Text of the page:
Fear and Loathing in Pittsburgh: The Online Mauling of a Parent Just Like You

Angry commenters rushed to persecute a woman whose son fell to his death at the Pittsburgh Zoo. If it’s true that horrific accidents could happen to any parent, why can’t we accept that?

 

Imagine it’s a crisp day in early November. The sun is shining, and you know there will be precious few Sundays left with nice weather before the cold sets in. There’s no question it’s a day to be outside.

You have a sweet little family— just you, your spouse, and your 2 year-old son. Maybe you call your parents or your siblings to see if they want to spend the day with you. In any case, you decide to go with your son and family to your city’s zoo.

You set off – it’s about a forty-minute drive from your house in a suburb just south of the city. When you arrive, your son excitedly pulls the grown-ups from exhibit to exhibit. Perhaps you’re the type of parent that holds your child’s hand constantly, never risking a moment with him out of your sight. Or else you’re one to let him wander 10 or 15 feet ahead – he’s getting bigger now and understanding more, and knows that when you yell ‘Red light!’ he’s GOT to stop. And he does, now, without fail – always turning and giving you a grin, too. Really, no matter your style, you’re no different than any of the other hundreds of families spending an otherwise average Sunday at the zoo.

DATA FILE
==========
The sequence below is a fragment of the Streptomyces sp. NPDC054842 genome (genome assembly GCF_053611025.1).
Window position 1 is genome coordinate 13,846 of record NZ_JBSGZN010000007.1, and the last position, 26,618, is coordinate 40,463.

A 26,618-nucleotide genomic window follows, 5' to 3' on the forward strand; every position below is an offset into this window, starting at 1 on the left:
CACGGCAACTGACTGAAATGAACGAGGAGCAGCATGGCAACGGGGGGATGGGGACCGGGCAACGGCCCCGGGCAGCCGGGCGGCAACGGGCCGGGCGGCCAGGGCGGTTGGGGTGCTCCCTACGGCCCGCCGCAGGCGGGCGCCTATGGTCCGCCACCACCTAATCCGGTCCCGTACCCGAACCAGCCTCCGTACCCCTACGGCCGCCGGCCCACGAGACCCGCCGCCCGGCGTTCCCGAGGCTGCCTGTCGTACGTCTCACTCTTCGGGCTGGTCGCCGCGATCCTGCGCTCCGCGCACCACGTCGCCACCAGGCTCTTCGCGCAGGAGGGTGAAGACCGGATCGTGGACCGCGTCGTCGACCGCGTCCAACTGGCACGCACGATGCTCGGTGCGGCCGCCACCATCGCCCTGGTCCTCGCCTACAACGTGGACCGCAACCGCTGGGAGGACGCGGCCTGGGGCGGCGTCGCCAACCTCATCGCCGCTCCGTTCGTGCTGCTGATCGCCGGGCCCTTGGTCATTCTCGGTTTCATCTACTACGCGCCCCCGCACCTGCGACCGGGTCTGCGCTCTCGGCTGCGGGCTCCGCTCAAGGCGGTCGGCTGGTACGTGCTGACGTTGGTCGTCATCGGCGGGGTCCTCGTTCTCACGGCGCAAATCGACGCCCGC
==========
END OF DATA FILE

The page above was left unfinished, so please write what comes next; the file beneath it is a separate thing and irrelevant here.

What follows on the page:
On this day, though, these will be the details that will come to matter the least. To others, anyway. But to you, these moments will soon forever be known as “before.” Every day, for the rest of your life, you will wish you could rewind, relive these details, and change what is about to happen.